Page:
College campuses often have one thing in common: students who binge drink.
This problem often leads to bigger issues with drinking later in life, and graduate student Megan Cooke is researching why.
Cooke recently began working with the Collaborative Advanced Research on Imaging facility (CARI) after receiving a funding grant. She plans to research the genetic and physiological differences among problem alcohol users.
“In previous studies looking at alcohol users, we’ve sort of treated all problem alcohol users the same,” Cooke said, adding that the issue is a lot more subtle than that.
In reality there has already been a lot of research that suggests that individuals use alcohol for different reasons and have different life trajectories that have gotten them to the place of problem using.”
Cooke’s grant was fully funded at the end of September, at which time she began working on the neuroimaging component of the study. Cooke said the next step in her research will include genetic analysis.
Cooke first became interested in this subject while pursuing her bachelor’s in psychology from Furman University, where a lot of her research examined how childhood socioeconomic stressors could affect adult physiological stress responses.
Cooke said issues with drinking can come from a lifelong genetic trait, which Cooke studied while working as a research assistant at the National Institute on Alcohol Abuse and Alcoholism’s center in Bethesda.
She said twin studies have often been used to compare alcohol use between identical or fraternal twins in order gain an estimate of how much of the substance abuse disorder is genetically influenced.
“The more I learned about it the more I realized you can’t really ignore the other influences because genetic and biological factors represent such a huge portion of why someone goes on to develop problem use,” Cooke said.
That’s exactly what brought me to VCU and to the graduate program I’m in now, is I thought I needed training in genetics and in how to think about how genes play a role in these traits, and how to analyze that data.”
Alcohol abuse is undeniably present on most college campuses, with about four out of five college students reporting they consume alcohol, and around half of them identifying as binge drinkers, according to the NIAAA website.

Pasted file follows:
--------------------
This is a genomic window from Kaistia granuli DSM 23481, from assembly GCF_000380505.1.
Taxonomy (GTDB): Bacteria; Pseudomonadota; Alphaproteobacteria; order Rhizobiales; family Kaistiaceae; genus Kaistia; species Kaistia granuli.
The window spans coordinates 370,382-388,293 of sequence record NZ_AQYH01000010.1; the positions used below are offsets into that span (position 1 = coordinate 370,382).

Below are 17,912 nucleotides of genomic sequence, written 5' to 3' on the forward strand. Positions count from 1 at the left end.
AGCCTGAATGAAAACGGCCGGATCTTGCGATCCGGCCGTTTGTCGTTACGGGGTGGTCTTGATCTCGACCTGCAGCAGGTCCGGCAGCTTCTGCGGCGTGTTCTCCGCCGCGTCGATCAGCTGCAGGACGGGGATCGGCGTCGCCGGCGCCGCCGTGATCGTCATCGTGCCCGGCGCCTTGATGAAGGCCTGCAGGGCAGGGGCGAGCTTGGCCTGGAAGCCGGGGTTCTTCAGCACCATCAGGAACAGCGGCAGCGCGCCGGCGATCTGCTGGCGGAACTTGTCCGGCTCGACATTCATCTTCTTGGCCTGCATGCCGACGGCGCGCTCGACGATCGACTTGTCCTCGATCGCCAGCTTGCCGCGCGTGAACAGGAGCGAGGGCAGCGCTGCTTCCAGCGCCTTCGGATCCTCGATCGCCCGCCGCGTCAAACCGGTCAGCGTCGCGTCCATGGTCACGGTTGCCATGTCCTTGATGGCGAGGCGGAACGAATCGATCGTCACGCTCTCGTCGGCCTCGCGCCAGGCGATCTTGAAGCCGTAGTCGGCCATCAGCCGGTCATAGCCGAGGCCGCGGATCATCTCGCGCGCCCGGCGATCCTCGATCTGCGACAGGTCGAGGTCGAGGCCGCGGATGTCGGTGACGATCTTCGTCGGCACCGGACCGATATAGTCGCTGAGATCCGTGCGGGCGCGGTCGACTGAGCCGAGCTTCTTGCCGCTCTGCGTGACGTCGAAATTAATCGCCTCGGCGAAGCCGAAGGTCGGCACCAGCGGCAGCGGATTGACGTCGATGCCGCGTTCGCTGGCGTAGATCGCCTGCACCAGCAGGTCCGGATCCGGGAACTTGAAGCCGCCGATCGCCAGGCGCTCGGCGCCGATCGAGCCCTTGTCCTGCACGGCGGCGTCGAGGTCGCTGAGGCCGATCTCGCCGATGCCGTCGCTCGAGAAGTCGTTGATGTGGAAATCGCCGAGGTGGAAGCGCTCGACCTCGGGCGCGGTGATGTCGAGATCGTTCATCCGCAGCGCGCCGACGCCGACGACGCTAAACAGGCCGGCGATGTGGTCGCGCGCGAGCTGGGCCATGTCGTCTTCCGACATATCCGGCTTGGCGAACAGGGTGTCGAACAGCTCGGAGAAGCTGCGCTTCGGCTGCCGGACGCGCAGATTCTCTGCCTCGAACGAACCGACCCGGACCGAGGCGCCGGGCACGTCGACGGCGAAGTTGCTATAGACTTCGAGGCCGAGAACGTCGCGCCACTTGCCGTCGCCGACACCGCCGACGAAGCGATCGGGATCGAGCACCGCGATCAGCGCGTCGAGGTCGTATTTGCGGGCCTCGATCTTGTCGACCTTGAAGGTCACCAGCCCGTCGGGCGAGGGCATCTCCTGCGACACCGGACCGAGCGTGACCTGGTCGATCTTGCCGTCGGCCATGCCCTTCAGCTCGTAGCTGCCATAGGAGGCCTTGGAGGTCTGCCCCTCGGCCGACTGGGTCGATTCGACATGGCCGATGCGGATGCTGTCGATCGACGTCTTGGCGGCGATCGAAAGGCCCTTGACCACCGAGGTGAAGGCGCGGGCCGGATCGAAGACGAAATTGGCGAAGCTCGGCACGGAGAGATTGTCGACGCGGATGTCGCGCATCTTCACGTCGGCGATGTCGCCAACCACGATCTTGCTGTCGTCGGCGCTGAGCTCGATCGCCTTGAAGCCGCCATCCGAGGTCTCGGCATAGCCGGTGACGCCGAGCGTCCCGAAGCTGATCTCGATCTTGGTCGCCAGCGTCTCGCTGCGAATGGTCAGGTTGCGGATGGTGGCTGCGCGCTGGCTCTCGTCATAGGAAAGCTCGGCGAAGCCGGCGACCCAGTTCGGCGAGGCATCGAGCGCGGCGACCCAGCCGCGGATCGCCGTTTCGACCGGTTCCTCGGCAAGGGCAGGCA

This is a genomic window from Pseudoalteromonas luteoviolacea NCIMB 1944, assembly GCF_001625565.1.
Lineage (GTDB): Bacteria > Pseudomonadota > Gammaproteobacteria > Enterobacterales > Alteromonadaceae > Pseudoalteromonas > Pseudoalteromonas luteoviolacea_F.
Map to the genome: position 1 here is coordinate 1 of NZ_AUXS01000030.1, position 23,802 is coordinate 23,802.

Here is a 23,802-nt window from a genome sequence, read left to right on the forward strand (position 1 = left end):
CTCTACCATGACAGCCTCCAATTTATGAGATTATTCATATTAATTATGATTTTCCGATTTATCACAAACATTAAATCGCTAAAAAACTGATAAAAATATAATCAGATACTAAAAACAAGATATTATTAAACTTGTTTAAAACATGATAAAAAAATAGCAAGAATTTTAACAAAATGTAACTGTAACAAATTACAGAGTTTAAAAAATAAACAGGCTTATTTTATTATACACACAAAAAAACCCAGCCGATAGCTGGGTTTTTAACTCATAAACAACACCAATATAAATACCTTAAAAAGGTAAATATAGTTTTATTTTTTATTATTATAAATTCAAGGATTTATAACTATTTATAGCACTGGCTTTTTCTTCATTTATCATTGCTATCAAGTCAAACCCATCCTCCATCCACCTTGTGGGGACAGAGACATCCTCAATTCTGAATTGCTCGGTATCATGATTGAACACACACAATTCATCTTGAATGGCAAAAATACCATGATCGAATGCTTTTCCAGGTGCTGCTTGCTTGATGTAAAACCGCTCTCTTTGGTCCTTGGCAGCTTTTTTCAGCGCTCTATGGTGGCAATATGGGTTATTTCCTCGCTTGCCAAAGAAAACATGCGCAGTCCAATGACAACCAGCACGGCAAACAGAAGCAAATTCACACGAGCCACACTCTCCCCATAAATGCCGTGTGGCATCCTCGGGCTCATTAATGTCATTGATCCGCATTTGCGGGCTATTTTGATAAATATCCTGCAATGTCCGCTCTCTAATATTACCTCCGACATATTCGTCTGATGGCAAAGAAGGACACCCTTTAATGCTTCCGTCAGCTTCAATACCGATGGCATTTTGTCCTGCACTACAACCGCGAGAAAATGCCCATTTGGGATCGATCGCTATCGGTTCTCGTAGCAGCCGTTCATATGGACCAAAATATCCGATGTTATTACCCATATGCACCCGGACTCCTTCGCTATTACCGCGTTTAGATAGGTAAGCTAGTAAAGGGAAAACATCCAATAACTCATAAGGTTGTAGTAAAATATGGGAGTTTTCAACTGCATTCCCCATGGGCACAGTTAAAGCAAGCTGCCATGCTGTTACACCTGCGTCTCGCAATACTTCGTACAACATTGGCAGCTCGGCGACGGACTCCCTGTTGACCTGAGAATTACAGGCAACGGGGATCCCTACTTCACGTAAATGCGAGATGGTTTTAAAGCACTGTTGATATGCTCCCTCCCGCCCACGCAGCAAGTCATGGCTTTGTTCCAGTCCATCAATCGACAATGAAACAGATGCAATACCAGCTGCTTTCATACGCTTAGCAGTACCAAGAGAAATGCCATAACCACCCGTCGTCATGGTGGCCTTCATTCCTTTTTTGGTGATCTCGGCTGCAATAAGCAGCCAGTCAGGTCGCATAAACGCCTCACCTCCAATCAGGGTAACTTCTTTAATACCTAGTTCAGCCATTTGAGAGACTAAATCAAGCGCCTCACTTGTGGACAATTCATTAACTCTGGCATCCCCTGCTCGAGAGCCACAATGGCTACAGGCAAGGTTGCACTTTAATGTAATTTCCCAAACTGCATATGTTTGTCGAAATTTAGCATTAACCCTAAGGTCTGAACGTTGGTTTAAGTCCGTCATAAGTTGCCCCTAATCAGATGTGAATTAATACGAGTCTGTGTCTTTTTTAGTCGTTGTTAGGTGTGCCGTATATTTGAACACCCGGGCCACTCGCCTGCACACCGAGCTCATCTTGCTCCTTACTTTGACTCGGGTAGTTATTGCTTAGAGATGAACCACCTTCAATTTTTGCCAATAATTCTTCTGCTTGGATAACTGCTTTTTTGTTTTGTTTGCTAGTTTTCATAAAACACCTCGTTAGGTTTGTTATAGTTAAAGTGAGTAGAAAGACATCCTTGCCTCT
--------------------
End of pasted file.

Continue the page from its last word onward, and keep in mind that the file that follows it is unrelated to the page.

The NIAAA also reported a yearly average of 1,825 deaths among college students ages 18-24 due to alcohol related injuries and more than 97,000 students falling victim to alcohol-related rape or sexual abuse each year.
“This research is something that a lot of people can relate to,” Cooke said. “Obviously not all users develop problems, but some people develop problems for certain periods in their life and others develop very serious problems that persist throughout their life.”
Cooke said the fact that some people can pick up alcohol and put it down, while others are consistent social users and still others develop a dependence became really interesting to her.
She said she was especially fascinated with discovering why these differences occurred and why some people use to excess, socially or not at all.
The NIAAA’s website also reports a strong correlation between alcohol abuse and academic problems, concluding that about 25 percent of college students report academic consequences of their drinking including missing class, falling behind, doing poorly on exams or papers, and receiving lower grades overall.
“When substance use starts interfering with students’ ability to live up to their values or they start adjusting their values because of their substance use, that’s when we look into getting them help,” said Tom Bannard, the program coordinator for Rams in Recovery.
Rams in Recovery is a program offered to students through The Wellness Resource Center geared toward helping students struggling with substance abuse.
“If their substance use is causing problems in the dorms, legal problems or grade problems, those factors come together and are often indicative of a bigger issue,” Bannard said.
By researching the biological and genetic influences that can factor into a life of substance abuse, Cooke hopes to find better ways to treat people suffering from alcohol dependence, especially by discovering more detailed categories that each type of user falls into.
“When something really speaks to you and you really relate to it, you’re much more likely to listen and pay attention and take it to heart, rather than if it’s just this blanket message to everyone,” Cooke said.
She said she thinks having a better understanding of the biological component among these different groups could lead both to both better treatment options and also better understanding of how these different groups understand and process the world.
“Instead of it being a one size fits all model, you can think about those genetic differences and can start to think about what interventions or what preventative messages you can put out there that are more tailored to these certain groups,” Cooke said. “You can think, ‘okay how do these groups see and use alcohol and what can we really target there that might really resonate with them.’”
Article by: Megan Corsano, Contributing Writer
Executive Editor, Sarah King
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